Meet Yovska, Canada’s drag supermonster

What you need to know about the first Canadian contestant on ‘Dragula’

This interview contains spoilers.

From the moment Canada’s creepiest cryptid, Yovska, was announced as a cast member on the third season of Dragula, they were immediately pegged as a fan favourite.

Dragula, the OutTV competition created and hosted by drag queens Dracmorda and Swanthula Boulet (known collectively as The Boulet Brothers), is a reality competition to crown the next drag “supermonster.”

On TV, Toronto drag performer Yovska let their freak flame burn bright, but just three episodes into their run on the show, they faced a fatal “extermination” (Dragula’s term for elimination). “Having gone home so early, I was worried I’d be forgotten,” they say. “As excited as I was, I was like, ‘Oh, shit. I’m going to disappoint everyone.’ It didn’t end up happening like that. People still responded well to what I did and are hoping to see more of me—and I think that’s really cool.”

As the season comes to a close, Xtra spoke to Dragula’s first Canadian contestant about their plans for Halloween, the politics of drag culture and their new status as a Toronto Kiki ballroom legend.

How has your life changed since filming the show?

It’s been really weird. When I went on the plane to go to Dragula, that was my first time flying in, like, 15 years. Now I’ve been flying around and doing performances in different cities. I ended up quitting my part-time job and I’ve been focusing on drag full-time.

The week you went home, the Boulet Brothers didn’t clock your Japanese-rock (J-rock) references. Fans pointed out they had a similar problem with Erika Klash in Season 2. Do you think the Boulets have a blind spot for non-Western pop culture?

For the Monsters of Rock challenge, my vision got a bit muddled. I had my idea, but then I started to think, “Everyone’s doing more Westernized references.” I had this idea of doing a Malice Mizer, baby blue, jester-y style. Then I panicked and thought I should make it more Westernized, so I took it in more of a KISS direction. It ended up being some bastard child of both.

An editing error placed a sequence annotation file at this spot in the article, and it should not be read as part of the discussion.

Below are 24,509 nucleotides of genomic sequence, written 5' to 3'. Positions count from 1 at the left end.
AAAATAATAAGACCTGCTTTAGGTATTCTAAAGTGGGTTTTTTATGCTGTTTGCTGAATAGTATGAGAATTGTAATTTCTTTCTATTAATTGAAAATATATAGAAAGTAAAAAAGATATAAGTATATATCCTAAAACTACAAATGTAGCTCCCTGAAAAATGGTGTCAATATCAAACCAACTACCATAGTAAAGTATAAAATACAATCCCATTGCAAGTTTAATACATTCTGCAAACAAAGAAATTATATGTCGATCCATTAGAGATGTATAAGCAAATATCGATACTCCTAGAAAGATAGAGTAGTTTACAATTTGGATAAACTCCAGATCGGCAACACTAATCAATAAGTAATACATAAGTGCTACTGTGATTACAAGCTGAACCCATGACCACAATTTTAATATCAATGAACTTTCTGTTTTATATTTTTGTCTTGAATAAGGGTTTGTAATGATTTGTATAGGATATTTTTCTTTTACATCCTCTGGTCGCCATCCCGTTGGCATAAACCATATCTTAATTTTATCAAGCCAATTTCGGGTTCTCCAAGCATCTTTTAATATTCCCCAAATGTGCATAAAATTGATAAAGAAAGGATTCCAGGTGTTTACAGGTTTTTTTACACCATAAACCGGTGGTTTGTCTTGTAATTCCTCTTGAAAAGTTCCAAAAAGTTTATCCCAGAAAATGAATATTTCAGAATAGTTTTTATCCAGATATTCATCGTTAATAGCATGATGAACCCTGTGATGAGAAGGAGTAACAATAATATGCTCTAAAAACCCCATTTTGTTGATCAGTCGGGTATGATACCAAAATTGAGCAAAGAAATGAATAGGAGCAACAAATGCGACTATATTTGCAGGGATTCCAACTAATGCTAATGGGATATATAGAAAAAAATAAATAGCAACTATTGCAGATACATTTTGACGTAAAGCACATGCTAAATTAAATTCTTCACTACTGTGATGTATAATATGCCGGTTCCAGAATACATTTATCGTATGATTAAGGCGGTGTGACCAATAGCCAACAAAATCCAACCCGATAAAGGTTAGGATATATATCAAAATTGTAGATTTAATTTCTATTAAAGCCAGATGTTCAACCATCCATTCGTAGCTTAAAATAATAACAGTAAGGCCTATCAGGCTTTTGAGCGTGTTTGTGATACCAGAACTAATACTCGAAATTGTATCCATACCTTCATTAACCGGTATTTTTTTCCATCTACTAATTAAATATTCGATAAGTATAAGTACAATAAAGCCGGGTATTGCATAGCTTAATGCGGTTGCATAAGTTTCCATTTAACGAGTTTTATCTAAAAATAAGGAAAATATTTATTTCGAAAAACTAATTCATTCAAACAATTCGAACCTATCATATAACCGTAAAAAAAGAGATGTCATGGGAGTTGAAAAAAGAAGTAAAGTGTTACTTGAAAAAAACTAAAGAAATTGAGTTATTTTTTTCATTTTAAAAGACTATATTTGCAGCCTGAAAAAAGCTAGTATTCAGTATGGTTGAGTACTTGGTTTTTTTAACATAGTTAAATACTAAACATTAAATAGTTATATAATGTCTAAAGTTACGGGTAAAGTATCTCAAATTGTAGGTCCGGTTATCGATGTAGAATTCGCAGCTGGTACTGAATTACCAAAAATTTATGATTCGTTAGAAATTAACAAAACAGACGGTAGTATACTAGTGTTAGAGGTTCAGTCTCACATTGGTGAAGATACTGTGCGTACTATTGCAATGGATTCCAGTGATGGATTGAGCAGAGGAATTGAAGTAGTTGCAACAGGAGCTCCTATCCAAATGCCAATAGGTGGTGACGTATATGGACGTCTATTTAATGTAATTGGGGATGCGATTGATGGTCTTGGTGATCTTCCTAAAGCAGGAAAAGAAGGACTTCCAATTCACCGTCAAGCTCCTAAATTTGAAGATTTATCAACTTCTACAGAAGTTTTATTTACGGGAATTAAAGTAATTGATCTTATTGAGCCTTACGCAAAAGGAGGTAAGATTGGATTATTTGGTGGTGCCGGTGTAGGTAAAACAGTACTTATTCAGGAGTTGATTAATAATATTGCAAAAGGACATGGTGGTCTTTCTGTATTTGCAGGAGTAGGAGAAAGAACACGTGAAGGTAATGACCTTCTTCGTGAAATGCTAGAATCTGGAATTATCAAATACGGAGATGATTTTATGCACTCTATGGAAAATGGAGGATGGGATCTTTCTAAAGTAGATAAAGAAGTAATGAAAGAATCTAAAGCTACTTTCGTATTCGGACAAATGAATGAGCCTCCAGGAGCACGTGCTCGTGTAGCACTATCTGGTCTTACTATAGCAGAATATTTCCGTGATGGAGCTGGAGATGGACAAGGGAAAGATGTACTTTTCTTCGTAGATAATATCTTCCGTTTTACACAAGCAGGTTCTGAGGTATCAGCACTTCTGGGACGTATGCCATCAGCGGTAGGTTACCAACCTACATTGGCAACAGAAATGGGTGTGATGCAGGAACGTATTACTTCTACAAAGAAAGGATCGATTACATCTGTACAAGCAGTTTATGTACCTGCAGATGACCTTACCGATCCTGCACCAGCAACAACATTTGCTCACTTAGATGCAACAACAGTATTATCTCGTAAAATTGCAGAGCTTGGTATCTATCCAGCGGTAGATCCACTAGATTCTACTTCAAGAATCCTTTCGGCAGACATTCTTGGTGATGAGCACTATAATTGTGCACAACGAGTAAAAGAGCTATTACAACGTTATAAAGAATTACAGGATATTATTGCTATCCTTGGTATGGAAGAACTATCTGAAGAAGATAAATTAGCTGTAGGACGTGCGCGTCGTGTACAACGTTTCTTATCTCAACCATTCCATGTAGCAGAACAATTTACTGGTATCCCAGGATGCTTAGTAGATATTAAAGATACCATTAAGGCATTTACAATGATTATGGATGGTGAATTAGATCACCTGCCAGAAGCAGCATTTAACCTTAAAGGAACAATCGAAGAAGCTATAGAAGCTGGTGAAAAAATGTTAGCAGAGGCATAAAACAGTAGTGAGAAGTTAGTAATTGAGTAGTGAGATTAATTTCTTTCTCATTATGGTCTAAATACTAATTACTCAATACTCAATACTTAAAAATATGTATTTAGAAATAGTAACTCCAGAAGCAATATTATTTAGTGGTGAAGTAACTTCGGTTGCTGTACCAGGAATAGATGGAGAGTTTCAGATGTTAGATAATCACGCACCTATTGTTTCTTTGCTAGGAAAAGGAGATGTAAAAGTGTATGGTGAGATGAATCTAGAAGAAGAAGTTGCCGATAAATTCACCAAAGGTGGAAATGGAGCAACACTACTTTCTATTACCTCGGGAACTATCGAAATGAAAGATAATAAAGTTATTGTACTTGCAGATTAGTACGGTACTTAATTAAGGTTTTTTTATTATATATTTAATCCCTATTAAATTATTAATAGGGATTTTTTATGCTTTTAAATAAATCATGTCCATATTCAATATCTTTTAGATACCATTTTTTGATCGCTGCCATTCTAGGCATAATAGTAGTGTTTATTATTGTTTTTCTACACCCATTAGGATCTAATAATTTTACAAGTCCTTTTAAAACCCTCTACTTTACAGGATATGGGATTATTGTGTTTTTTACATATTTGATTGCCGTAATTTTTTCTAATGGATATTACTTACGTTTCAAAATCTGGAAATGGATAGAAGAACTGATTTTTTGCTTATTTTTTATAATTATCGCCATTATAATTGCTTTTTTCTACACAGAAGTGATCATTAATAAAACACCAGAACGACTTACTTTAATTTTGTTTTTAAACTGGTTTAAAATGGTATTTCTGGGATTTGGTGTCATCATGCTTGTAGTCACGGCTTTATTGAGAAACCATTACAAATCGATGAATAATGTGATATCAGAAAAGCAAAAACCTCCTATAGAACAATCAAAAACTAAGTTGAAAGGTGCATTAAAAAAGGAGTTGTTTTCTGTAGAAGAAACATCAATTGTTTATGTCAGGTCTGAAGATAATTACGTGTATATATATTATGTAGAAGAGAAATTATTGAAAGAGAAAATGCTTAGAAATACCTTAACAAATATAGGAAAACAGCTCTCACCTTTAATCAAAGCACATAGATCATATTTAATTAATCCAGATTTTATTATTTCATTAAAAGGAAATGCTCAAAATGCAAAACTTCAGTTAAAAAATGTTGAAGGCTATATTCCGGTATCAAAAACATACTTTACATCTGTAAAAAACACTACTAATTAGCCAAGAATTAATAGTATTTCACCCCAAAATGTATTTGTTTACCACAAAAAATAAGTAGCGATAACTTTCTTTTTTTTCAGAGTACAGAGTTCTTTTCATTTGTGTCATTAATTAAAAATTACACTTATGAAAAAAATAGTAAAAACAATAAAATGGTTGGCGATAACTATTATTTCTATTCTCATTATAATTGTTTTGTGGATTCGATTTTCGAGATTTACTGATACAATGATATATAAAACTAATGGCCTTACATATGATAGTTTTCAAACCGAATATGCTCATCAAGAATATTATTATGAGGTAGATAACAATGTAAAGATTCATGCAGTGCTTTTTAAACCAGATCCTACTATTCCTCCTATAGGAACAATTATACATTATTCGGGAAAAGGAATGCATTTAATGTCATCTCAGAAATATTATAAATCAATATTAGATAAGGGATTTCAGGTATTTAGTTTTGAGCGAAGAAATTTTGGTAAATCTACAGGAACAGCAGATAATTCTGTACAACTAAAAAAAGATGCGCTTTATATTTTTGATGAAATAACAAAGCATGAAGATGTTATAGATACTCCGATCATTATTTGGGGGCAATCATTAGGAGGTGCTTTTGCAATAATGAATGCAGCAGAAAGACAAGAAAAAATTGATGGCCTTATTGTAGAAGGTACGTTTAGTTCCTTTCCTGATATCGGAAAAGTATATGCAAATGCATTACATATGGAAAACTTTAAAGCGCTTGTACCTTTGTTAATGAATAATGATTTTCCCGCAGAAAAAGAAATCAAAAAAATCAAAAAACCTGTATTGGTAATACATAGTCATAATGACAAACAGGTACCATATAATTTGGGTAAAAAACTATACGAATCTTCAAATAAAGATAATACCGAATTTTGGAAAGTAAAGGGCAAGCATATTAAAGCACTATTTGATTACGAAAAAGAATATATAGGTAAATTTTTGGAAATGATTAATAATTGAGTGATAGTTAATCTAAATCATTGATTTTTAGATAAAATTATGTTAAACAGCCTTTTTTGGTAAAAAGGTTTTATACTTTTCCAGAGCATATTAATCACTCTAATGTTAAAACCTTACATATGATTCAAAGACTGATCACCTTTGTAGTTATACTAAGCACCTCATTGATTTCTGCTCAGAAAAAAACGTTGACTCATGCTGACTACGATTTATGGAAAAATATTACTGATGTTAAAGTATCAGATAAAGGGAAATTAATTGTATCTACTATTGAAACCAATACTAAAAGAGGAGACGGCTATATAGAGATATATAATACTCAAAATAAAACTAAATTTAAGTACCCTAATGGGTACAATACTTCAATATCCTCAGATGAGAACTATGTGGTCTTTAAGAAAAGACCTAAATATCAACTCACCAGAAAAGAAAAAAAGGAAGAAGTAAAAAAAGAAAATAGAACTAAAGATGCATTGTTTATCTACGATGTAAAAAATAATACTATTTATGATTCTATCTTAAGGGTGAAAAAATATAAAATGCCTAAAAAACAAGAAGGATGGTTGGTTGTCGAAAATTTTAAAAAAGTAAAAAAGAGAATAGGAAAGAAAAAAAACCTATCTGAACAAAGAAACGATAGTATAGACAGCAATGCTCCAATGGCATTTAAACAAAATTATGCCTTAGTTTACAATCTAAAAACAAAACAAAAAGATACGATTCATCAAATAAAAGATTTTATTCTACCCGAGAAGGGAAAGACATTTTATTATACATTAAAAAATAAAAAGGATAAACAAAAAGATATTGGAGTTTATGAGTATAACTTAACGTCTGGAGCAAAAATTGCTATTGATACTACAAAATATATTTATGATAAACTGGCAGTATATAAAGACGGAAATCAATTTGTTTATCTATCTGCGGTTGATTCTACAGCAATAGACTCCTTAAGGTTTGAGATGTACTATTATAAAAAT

Some of my references are a little obscure. Erika Klash’s references were clear—I remember Sailor Moon, Mega Man. When you’re on Dragula, they’re looking for a specific theme and it can be hard to show something where all the judges get the references. It’s tricky.

In terms of gender, Dragula’s Season 3 cast is the most inclusive we’ve seen yet on a drag TV show. What was that like to be part of?

It’s really awesome. It was revolutionary to see a drag king, an AFAB (assigned female at birth) performer and non-binary performers. It was a really diverse cast. I made friends there for a lifetime and became really close with Hollow Eve in particular. It’s been so great that they’ve had this platform to showcase their work. As well as for me to showcase my work, which would normally not make it on a drag TV show because it’s so outside the box.

Credit: Courtesy OutTV; Francesca Roh/Xtra

In the past, you’ve described your drag character as a “shapeshifting genderless inter-dimensional entity.” On Dragula you took on female pronouns. Was that a conscious decision?

No, I never really stated what pronouns I use. I’m cool with whatever. Naturally, first impressions might give off more of a “she” vibe. And I’m cool with that; I wear a lot of heels and stuff with my character. For me, it wasn’t an issue at all. I never said that I wanted to be referred to in a particular way. I’m sure if I did, they would have followed suit.

My character is supposed to be genderless. I like to play a lot with gender; sometimes I like to be more feminine, sometimes more masculine. It really varies for me.

In drag culture, kings don’t get as much attention as queens, but Landon Cider won. What does it mean for a drag king to win, when so many competitions crown drag queens?

Landon was very vocal that he doesn’t want to be tokenized or for people to say they should win because they’re a drag king. When we were asked who should win in the reunion, I had that in mind. I didn’t want Landon to win because he’s a drag king, but it’s an amazing plus.